In context, it’s not so much that Cho’s tenure in Charlotte was bad as that it wasn’t particularly good. Long records are almost always mixed records; Cho’s in Charlotte tilts a little too much the wrong way. But remember this: There’s a reason Cho got that GM shot in Portland, and got another one soon after the first chance flamed out.

Cho had previously spent nearly a decade as a highly regarded secondary executive (much of it as an assistant GM) in the highly regarded Seattle/Oklahoma City front office, where his dual backgrounds in law and math were apparently instrumental in the realm of analytics deployment, cap strategy, and other information/systems matters.

That’s the kind of role he returns to here, having spent last season apparently researching best practices as a Grizzlies consultant and now with an extra decade of experience at the front ranks of two other franchises. With John Hollinger shifting into a lesser consulting-type role, the Grizzlies had a box to check in leading the analytics/research/strategy arm of their front office, and they brought in someone well-regarded in those areas but with more operational experience. Cho seems well-suited, perhaps even overqualified, for the job.

Glen Grunwald: I’m not going to do any specific resume spelunking on Grunwald. His successful runs with Toronto and New York are a little bit further in the rear-view. If you spend time with his transactions list, you’ll find that this long record is also mixed as all long records are, but tilts a little more in the right direction.

What’s most important here is Grunwald’s reputation around the NBA, which appears to be stellar – highly regarded and well-liked by every NBA-connected person I’ve talked to and every NBA-connected person the people I’ve talked to have talked to.

If Cho amounts to a kind of Hollinger replacement, then you might say that Grunwald is a kind of Ed Stefanski replacement, a season delayed (except that he, too, was consulting for the team last season). Another experienced hand to add some gravitas to the franchise.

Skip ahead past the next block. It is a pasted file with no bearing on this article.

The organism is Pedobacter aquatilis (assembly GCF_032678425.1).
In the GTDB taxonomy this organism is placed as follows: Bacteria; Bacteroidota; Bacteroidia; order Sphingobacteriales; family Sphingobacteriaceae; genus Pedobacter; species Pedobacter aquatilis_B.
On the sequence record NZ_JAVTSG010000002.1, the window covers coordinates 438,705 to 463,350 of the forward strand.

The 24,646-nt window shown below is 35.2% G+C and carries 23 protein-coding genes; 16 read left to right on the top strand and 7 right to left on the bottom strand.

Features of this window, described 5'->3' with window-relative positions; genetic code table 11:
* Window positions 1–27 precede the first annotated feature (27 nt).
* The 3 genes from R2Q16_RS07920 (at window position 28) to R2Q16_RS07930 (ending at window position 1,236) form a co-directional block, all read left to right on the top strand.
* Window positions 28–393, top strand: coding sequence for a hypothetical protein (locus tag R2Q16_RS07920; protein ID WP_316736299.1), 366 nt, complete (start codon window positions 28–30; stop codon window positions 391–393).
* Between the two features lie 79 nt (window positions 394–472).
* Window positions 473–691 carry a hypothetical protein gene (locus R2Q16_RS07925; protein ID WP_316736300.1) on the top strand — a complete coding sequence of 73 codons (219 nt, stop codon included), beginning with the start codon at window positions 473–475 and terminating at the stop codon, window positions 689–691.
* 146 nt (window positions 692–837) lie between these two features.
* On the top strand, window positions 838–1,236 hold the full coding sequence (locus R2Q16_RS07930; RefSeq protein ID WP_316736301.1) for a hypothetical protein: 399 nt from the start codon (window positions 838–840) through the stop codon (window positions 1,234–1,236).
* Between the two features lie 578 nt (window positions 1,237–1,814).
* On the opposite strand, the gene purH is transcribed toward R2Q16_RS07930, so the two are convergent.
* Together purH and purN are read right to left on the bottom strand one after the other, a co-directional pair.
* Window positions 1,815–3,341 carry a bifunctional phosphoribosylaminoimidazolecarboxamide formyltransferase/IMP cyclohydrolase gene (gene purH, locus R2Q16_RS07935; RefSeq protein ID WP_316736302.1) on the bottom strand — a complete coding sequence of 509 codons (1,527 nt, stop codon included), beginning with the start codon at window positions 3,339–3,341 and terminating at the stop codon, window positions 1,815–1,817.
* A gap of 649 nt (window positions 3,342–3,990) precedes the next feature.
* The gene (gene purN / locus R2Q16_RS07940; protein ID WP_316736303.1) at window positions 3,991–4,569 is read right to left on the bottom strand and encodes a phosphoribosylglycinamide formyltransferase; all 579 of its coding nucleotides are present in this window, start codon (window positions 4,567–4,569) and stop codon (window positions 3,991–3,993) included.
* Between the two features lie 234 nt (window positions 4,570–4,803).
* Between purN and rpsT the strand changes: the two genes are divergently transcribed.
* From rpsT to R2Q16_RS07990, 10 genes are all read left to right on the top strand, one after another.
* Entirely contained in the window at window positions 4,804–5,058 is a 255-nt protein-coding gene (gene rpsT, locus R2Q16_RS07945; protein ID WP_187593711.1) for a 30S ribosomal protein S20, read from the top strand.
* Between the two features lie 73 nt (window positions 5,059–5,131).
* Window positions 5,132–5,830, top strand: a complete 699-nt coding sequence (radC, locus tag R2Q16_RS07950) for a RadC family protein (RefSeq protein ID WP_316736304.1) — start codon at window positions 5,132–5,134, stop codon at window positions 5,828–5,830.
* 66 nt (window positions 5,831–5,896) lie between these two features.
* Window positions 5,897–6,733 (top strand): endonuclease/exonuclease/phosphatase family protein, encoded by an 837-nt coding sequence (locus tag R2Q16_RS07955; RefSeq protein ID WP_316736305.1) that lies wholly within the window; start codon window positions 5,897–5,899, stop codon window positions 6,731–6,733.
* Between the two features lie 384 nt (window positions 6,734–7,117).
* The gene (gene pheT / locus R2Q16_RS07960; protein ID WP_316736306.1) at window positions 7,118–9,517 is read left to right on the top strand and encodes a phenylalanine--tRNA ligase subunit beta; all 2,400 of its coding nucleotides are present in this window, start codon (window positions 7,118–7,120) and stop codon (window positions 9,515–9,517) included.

It does not appear – it remains murky – that Grunwald will have quite as much day-to-day operational involvement as Stefanski did, but one person outside the Grizzlies organization I asked about the hire made what I thought was a great point.

Operating in the NBA is about trust and relationships, this person said. As a relatively new figure in that landscape, Kleiman probably doesn’t enter the job with a depth of either. Grunwald is someone with reach and regard across the NBA. He could be instrumental in helping a less-connected leadership make those connections and build those relationships.

The Kleiman connection: It certainly doesn’t seem to be an accident that the Grizzlies’ first two hires since promoting Zach Kleiman to lead basketball executive are two people Kleiman worked for, and apparently maintained relationships with, from internships at the early stages of his career.

You can look at this in different ways, but my view is pretty favorable. As illustrated above, Cho and Grunwald aren’t cronies. If anything, they’re overqualified for these roles, and their willingness to work in these capacities with Kleiman, after having worked with him on his way up, probably speaks well of Kleiman.

One potential hurdle Kleiman was always going to face, elevating to this job at his age and level of experience, is doubt, or at least skepticism. You can sense that in the media and among fans, and I’d assume you might find it in hires who don’t already know him. That will seemingly not be the case here.